«

»

Sep 05 2013

Punting the Pundits

“Punting the Pundits” is an Open Thread. It is a selection of editorials and opinions from around the news medium and the internet blogs. The intent is to provide a forum for your reactions and opinions, not just to the opinions presented, but to what ever you find important.

Thanks to ek hornbeck, click on the link and you can access all the past “Punting the Pundits”.

Follow us on Twitter @StarsHollowGzt

John Nichols: Attack Syria? ‘Nobody Wants This Except the Military-Industrial Complex’

House Speaker John Boehner, R-Ohio, backs President Obama’s request for authorization to intervene militarily in Syria, as does House Democratic Minority Nancy Pelosi, D-California.

Senate Majority Leader Harry Reid, D-Nevada, is similarly “in,” while Senate Minority Leader Mitch McConnell, R-Kentucky, in mum.

The president has done a pretty good job of selling his plan to congressional leaders.

He has not, however, sold it to the American people.

Thus, when members of Congress decide which side they’re on in the Syrian intervention votes that are expected to take place next week, they will have to consider whether they want to respond to pro-war pressure from inside-the-Beltway – as so many did when they authorized action against Iraq – or to the anti-war sentiments of their constituents.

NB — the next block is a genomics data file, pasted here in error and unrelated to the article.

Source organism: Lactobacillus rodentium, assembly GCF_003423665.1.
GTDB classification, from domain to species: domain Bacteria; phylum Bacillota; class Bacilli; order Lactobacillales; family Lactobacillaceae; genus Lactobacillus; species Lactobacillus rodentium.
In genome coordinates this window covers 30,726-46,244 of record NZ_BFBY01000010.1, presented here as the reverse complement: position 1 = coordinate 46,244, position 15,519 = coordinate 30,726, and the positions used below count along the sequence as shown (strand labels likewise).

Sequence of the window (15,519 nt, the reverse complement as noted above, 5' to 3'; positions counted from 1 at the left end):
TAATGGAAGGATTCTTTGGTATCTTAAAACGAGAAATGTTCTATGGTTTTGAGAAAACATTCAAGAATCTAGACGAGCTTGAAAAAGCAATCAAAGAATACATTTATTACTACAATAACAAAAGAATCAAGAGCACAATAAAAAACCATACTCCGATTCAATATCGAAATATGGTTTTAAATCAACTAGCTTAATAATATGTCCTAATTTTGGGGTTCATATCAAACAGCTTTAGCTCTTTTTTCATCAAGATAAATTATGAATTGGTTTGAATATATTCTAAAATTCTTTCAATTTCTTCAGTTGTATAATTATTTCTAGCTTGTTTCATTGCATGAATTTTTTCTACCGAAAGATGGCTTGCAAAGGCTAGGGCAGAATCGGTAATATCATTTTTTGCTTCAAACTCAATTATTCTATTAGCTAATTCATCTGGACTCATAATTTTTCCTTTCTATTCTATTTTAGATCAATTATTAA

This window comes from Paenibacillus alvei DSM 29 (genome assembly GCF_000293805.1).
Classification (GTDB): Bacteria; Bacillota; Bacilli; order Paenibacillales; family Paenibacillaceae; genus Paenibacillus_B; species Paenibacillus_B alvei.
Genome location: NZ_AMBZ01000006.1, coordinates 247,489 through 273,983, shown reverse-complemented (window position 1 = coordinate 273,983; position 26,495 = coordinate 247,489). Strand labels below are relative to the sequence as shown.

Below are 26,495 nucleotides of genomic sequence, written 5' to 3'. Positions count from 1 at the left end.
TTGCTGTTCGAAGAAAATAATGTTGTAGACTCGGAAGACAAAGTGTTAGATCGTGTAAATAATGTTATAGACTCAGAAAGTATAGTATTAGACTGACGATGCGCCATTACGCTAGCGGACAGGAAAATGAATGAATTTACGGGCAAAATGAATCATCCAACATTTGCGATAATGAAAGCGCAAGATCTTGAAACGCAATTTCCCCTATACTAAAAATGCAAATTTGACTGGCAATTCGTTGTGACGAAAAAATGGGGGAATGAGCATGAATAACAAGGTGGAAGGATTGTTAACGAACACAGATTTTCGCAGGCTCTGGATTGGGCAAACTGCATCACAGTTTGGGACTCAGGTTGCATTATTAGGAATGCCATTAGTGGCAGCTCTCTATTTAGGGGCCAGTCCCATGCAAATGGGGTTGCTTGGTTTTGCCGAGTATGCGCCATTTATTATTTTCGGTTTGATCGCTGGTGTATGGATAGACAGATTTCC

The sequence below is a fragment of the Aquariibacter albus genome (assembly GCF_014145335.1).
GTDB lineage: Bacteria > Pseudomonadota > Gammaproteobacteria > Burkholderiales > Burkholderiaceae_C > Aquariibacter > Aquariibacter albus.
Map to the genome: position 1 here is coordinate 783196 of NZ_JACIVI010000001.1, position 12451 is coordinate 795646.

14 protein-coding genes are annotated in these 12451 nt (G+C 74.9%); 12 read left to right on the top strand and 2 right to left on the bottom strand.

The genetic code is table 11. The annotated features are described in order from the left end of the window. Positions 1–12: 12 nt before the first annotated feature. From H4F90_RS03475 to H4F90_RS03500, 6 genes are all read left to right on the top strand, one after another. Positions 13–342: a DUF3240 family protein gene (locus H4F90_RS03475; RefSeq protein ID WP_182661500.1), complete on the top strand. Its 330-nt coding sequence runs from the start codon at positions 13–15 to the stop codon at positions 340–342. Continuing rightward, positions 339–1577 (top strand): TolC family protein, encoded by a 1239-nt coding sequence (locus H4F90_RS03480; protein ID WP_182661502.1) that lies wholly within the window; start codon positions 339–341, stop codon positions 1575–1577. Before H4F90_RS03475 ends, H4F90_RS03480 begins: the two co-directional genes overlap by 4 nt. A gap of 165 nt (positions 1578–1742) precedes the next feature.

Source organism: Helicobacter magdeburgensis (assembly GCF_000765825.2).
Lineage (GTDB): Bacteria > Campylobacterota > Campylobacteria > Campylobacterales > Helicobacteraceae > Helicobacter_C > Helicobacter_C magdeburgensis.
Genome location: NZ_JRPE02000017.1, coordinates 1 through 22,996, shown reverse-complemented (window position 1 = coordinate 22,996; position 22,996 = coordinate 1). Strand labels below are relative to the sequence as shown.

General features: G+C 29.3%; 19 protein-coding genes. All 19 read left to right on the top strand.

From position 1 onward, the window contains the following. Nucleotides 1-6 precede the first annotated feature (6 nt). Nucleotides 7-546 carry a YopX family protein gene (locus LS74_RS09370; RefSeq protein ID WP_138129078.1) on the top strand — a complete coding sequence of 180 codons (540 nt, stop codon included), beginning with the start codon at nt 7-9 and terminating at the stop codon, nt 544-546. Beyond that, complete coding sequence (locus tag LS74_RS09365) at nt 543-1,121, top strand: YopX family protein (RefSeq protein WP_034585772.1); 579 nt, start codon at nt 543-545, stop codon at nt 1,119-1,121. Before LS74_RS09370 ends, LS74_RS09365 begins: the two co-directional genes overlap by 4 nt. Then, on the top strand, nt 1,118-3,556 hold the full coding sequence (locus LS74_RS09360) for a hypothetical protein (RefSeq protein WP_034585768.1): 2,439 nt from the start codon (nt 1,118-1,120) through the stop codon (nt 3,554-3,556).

Reflecting on the proposed intervention, Congressman Alan Grayson, D-Florida, allowed as how: “Nobody wants this except the military-industrial complex.”

The level of opposition might not be quite so overwhelming.

But it is strikingly high.

Dean Baker: Washington Post Continues the Beatification Process of Larry Summers

If one were to list the people most responsible for the country’s dismal economic state few people other than Alan Greenspan and Robert Rubin would rank higher than Larry Summers. After all, Summers was a huge proponent of financial deregulation in the 1990s and the last decade. He was a cheerleader for the stock bubble and never expressed any concerns about the housing bubble. He thought the over-valued dollar was good policy (and therefore also the enormous trade deficit that inevitably follows), and he was unconcerned that an inadequate stimulus would lead to a dismal employment picture long into the future.